In contrast to the past two years, I'm reverting back to a top ten, rather than a top twenty. It was a bit of a strange year, perhaps best encapsulated by the Great Hard Drive Purge of June. But first, some Useless Stats. For the first time since 1997, there are no Canadian acts in on this list. Last year there was only one (two in the top twenty) and at the time I balked at the prospect that this was anything other than a fluke in a ultra-competitive year for music. This year, no Canadian act came remotely close to figuring into my best-of, which is hardly shocking considering how little Canadian-made music I heard this year. One year is a fluke, two might be a trend, and I should probably get around to addressing the problem -- either with Canadian music, or with me (I won't even hazard a guess as to who is more at fault).
These ten albums total only 93 tracks. This looks to be the lowest number of any of my previous Top Tens, excepting 2002. It felt like a good year for albums comprising four to eight tracks. Another six-track album, Darsombra's "Ecdysis", barely missed making this list. I have no idea what any of this means but I found this cool for some reason. You might be able to chalk it up to the reasons I discussed in my last post, IOW, the more esoteric the album, the more likely it's an experimental record with fewer (and longer) tracks, but I'm not sold on that.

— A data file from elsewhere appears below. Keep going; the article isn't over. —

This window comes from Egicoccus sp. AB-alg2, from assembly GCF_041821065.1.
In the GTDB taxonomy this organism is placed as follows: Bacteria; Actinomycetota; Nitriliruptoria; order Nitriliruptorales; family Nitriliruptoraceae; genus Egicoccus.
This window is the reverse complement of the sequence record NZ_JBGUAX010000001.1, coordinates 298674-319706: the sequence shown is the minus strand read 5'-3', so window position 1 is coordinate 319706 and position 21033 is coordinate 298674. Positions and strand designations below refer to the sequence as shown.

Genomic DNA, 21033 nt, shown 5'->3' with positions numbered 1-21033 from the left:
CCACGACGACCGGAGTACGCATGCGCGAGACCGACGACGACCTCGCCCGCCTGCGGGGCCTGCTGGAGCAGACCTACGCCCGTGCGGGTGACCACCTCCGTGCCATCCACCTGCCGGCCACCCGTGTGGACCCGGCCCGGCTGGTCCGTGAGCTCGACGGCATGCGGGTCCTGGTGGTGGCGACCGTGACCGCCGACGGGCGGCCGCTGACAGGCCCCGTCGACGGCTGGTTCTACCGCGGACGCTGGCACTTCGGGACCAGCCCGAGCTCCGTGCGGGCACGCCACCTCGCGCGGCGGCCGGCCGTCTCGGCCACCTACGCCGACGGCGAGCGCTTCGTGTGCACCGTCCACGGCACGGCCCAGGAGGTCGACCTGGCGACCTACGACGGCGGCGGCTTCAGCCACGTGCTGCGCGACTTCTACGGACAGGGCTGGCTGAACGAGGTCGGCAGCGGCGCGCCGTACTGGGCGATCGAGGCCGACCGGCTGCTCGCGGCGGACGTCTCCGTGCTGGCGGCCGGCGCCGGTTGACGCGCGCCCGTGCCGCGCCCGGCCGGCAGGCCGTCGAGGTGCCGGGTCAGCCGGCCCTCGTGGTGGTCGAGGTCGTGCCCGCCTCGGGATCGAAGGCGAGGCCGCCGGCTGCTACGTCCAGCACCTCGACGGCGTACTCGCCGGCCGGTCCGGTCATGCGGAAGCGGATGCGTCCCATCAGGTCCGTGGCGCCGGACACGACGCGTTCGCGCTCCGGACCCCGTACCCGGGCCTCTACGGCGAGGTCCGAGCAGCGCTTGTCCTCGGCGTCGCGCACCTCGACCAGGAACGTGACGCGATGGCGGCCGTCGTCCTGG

Now then. It was only over the past month (when year-end chinstroking kicked in) that I was reminded of the mere existence of albums that I'd heard many months ago. For artists such as Herbert and Barbara Morgenstern -- I honestly didn't remember that they'd released albums this year. For months, I couldn't remember anything about them, or even that I'd heard them in the first place (yes, I know that I wrote something about "Scale" on this very blog. I guess I skipped over that part of my own archives too). I heard a lot of stuff -- in total it was comparable to last year. But much of it was Teflon to me. Here are the ten albums that stuck with me the most: